At this point, the administrivia for creating a build is out of the way and we can focus on our app.

Hello, Elmish!

To get Elmish installed, we need to add more packages:

yarn add react react-dom fable-react fable-elmish fable-elmish-react

Let’s revisit our App.fsx and get something showing in the browser. Change the contents of App.fsx to this:

#r "../node_modules/fable-core/Fable.Core.dll"
#r "../node_modules/fable-react/Fable.React.dll"
#r "../node_modules/fable-elmish/Fable.Elmish.dll"
#r "../node_modules/fable-elmish-react/Fable.Elmish.React.dll"

open Elmish
open Elmish.React
open Fable.Helpers.React

let initialModel () = "Hello, Elmish!"

let update model =
    model

let view model dispatch =
    p [] [unbox model]

Program.mkSimple initialModel update view
|> Program.withReact "app"
|> Program.run

If you run fable again:

./node_modules/.bin/fable

then open/refresh the index.html file in your browser, you should see the “Hello, Elmish!” message directly in the page.

Alright, there’s a lot to go over in our updated App.fsx file, so let’s break it down. There are 4 key ideas to cover.

The first is a model which will hold our app’s state. We’ve created a function initialModel that returns our simple model–a string:

let initialModel () = "Hello, Elmish!"

The second idea is the update function. The update function is used to apply any changes we want to make to the model. In our case, we’re not changing anything, just returning the model that was passed in:

let update model =
    model

The third idea is the view function. The view function takes a model and generates a user interface for it:

let view model dispatch =
    p [] [unbox model]

The p function is a React helper that comes from the fable-react library, specifically the Fable.Helpers.React module. The React helper functions are used to create ReactElements that get rendered as HTML. The first argument of a helper function is a list of properties and the second argument is a list of child elements. Here, we’re adding model (the string “Hello, Elmish!”) as a child to our p element. The unbox function is used to cast the string to a ReactElement. For now we are ignoring the dispatch function.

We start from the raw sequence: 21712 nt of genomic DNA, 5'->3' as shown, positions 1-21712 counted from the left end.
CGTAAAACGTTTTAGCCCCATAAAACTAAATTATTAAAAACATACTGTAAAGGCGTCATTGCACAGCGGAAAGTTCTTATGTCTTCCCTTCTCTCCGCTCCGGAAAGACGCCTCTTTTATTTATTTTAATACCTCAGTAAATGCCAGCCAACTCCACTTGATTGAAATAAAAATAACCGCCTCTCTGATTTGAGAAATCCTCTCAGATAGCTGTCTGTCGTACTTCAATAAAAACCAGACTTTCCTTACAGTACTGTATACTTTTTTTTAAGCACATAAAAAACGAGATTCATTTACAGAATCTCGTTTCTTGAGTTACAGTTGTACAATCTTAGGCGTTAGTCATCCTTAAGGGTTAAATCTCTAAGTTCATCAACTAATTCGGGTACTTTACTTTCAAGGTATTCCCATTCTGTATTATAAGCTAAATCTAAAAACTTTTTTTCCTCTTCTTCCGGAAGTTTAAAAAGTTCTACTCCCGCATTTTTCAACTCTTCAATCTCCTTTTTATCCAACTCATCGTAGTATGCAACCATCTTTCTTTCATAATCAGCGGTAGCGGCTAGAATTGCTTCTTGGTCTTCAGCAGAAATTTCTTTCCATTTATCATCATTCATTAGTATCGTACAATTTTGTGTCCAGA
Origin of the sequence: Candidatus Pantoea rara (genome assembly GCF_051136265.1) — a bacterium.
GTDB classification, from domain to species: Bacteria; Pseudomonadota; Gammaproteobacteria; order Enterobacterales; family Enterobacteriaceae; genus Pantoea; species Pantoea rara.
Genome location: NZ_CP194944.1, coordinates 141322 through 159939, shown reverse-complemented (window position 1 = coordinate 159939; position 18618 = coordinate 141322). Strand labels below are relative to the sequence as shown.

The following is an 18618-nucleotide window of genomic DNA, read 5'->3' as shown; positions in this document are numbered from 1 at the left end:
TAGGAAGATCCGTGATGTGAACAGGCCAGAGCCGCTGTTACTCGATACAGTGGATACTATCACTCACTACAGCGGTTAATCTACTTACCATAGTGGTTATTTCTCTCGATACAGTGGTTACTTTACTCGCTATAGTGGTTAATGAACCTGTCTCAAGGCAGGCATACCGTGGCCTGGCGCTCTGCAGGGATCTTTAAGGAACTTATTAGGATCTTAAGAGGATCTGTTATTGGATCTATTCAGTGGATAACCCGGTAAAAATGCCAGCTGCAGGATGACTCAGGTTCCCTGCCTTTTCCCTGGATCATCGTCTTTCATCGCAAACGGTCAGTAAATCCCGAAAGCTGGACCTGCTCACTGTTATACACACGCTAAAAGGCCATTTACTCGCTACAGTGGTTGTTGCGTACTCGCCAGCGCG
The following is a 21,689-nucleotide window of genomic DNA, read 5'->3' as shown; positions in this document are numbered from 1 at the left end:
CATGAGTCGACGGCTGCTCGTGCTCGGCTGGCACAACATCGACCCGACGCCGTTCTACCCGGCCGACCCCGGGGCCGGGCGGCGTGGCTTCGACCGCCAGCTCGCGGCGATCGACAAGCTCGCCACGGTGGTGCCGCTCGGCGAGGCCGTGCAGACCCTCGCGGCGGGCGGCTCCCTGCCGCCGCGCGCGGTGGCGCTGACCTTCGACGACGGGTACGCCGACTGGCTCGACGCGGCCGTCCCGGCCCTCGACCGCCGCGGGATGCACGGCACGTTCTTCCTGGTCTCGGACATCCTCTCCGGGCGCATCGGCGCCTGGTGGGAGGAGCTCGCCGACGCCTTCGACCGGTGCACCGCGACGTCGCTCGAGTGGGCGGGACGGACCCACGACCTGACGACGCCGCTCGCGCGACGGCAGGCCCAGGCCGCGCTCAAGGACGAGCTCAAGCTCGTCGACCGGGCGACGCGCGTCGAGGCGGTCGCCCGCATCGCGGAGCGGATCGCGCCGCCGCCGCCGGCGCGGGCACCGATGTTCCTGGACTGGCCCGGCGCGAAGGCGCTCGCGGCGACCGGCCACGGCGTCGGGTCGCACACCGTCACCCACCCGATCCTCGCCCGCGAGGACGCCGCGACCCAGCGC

The final idea is the Program pipeline:

Program.mkSimple initialModel update view
|> Program.withReact "app"
|> Program.run

The mkSimple function creates a Program F# record that holds the model, update, and view functions we’ve defined. The withReact function takes the Program record and uses a React renderer to render the view onto our app div. The run function sets up a loop that listens for messages and kicks it off. Each time the loop runs, it calls the update function with the current model, then sends the updated model to the view function for rendering:

Loop No Messages

We are only going through the loop once since there are no messages generated by our view or externally. If we want to send messages into the program loop, we can use the dispatch function we ignored earlier. Calling it will send a message into the program loop, kicking off another iteration of the module->update->view cycle. To see how this works, let’s implement the Counter sample app.

The Counter

Below is the (slightly modified) source for the Counter sample app in the fable-elmish project. Replace the contents of App.fsx with the following:

#r "../node_modules/fable-core/Fable.Core.dll"
#r "../node_modules/fable-react/Fable.React.dll"
#r "../node_modules/fable-elmish/Fable.Elmish.dll"
#r "../node_modules/fable-elmish-react/Fable.Elmish.React.dll"

open Fable.Core
open Fable.Import
open Elmish

// MODEL

type Msg =
| Increment
| Decrement

let initialModel () = 0

// UPDATE

let update (msg:Msg) model =
    match msg with
    | Increment -> model + 1
    | Decrement -> model - 1

// rendering views with React
module R = Fable.Helpers.React
open Fable.Core.JsInterop
open Fable.Helpers.React.Props

let view model dispatch =
    let onClick msg =
        OnClick <| fun _ -> msg |> dispatch

    R.div []
        [ R.button [ onClick Decrement ] [ unbox "-" ]
          R.div [] [ unbox (string model) ]
          R.button [ onClick Increment ] [ unbox "+" ] ]

open Elmish.React

// App
Program.mkSimple initialModel update view
|> Program.withConsoleTrace
|> Program.withReact "app"
|> Program.run

Now if you run ./node_modules/.bin/fable, then open index.html in your browser, you should see something like the following:

Counter Example

If you click the “-” and “+” buttons, the number in between should update.